Thursday, 5 February 2015


pic. courtesy: Google 
I was thinking what to write for today’s blog. A good friend was online who suggested that I write something about women in village. And yes, this post is about how some women never cease to smile and find ways to be happy even in the face of hardship. This is truly amazing.

Last night, a group of women accompanied by a distant relative came knocking at my place. They were returning back from a house where annual religious puja called Lhasoel (annual household supplication to their protecting deities) had taken place during the day. They came singing like happy kids do and it was a sign they are in high spirit.  

This kind of annual pujas are never short of food and drinks. It is a time when people from the villages come together and socialize. A member from each household makes it a point to attend the ceremony taking along their little contributions. Neighbour, relatives and those in special terms make it a point to go a step further and render help in organizing the puja. It is a special tradition that still exists in the villages. In the past, people sing and dance at the end of the day, to wish the family well for another year, but this has declined over the years.

So this must be what was missing yesterday because these women walked in singing and dancing.  One of them who resembled the comic character Aunty Acid (giving her take on dieting and body shape) entered singing and dancing the popular Hindi song “muqaabla.” She has a massive girth, and it was fun watching her do her best to shake her hips. “Wow, you do have talent like Prabhu Deva,” I said.

 No sooner had the first finish her singing and dancing, another woman stood up and began a Rigsar song, “chhoe Thongtse.”  She virtually croaked but was determined to complete a stanza or so. I complimented her by saying; “You should be competing in Druk Superstar.  But for today, you seem to be having cold and sore vocal cord to be deserving of any points. But, you certainly deserve a glass of ara for your effort.”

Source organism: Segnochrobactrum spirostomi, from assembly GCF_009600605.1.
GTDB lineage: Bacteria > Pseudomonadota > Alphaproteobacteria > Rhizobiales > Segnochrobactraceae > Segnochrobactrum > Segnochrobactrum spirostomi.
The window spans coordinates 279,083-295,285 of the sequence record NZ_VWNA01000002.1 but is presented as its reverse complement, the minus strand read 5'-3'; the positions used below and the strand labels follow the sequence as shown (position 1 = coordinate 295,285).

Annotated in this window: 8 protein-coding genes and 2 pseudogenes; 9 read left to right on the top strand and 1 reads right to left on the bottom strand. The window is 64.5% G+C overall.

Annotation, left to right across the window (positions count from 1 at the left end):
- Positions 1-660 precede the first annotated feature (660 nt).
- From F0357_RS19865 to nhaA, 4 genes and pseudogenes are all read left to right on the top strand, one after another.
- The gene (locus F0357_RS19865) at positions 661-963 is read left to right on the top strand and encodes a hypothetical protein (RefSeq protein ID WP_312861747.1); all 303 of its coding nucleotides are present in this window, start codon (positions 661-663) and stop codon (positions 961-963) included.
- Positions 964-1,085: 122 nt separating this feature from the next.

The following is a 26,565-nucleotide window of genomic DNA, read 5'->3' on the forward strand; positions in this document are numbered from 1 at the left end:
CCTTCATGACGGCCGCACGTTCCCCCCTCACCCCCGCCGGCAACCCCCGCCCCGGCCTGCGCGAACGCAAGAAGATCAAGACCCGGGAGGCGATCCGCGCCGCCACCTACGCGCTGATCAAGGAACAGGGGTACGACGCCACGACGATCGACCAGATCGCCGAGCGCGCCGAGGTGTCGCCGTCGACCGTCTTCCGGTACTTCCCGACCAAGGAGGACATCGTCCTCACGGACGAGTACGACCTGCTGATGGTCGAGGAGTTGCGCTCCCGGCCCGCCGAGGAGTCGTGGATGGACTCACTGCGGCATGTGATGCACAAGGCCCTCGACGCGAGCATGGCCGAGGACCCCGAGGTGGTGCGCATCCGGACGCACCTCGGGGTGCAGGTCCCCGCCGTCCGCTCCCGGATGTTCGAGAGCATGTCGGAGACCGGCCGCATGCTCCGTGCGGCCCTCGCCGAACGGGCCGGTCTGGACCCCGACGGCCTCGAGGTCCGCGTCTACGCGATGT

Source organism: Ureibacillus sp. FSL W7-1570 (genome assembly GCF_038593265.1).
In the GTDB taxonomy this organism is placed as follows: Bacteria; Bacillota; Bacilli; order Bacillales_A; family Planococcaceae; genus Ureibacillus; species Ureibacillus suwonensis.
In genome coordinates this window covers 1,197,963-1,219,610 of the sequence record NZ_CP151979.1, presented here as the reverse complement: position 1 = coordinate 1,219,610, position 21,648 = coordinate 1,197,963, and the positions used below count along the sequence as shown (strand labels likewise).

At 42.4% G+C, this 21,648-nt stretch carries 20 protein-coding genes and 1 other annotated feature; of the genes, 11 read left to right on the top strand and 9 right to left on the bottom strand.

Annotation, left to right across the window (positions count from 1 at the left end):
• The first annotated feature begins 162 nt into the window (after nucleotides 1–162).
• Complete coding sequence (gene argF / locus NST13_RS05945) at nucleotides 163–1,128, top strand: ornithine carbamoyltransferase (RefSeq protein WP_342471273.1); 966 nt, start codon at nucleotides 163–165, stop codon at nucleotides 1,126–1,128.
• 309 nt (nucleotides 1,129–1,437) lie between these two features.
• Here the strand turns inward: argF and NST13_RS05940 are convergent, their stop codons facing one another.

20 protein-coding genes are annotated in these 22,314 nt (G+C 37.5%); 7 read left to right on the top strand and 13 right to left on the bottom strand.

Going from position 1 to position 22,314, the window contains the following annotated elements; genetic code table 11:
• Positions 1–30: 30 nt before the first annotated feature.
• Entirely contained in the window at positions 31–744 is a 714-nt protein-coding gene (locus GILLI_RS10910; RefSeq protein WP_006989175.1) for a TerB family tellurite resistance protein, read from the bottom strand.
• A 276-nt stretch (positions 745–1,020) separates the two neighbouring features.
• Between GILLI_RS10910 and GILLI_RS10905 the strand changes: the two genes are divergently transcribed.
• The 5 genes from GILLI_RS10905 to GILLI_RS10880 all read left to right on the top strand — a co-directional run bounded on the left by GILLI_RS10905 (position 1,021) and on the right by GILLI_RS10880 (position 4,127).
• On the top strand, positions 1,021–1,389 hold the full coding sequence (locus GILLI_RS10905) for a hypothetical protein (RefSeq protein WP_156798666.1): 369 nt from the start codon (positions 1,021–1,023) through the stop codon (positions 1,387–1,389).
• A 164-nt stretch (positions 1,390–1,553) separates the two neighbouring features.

And the third one declared she must now sing a Boedra and began singing, “lopen Phapa.”  This was much better because she did not dance. It was a sign they were emboldened by the liquid-courage. Normally, they don’t even have that kind of courage. From my place these women said they are heading to another house where the same puja was held during the day.

It is not the first time; these women are found to be in good spirit. They always live happily despite their economic plight. These modest women always find time to be together often and share what little they have. Among those in the group, one is a widow and another a farmer now, after graduating as a daily wage national workforce labourer. And the third one is a home maker to a truck driver with many children. The last one is a teetotaler homemaker to a quarry-man husband. Despite her status, she finds time to be with her friends accompanying them and bearing the jarring conduct of her friends.

These women love socializing and despite hardships they never complain. They work in their gardens and weave when they don’t have anything to do in the garden. People in the village admit envying their life. Here is a group who are economically down but that had never been able to bring down the barometer of their spirit.

A local leader in a public meeting had reportedly made a remark on this. In which context was the reference made is not known but to me this is what GNH is. I always admire this kind of spirit in the face of increasing heartlessness around us. To me they represent an oasis of natural happiness in the middle of egocentric and self-centred desert.

Gyembo Namgyal
February 5, 2015 11.30 PM

This was meant for February 5, but I could not post it due to internet problem. 


  1. Hope this is being preserved and passed on as tradition!!! Nice post Sir! :)

    1. Thank you Rima. I want to see these kind of traditional values preserved at all times. These are what makes us special and different from others.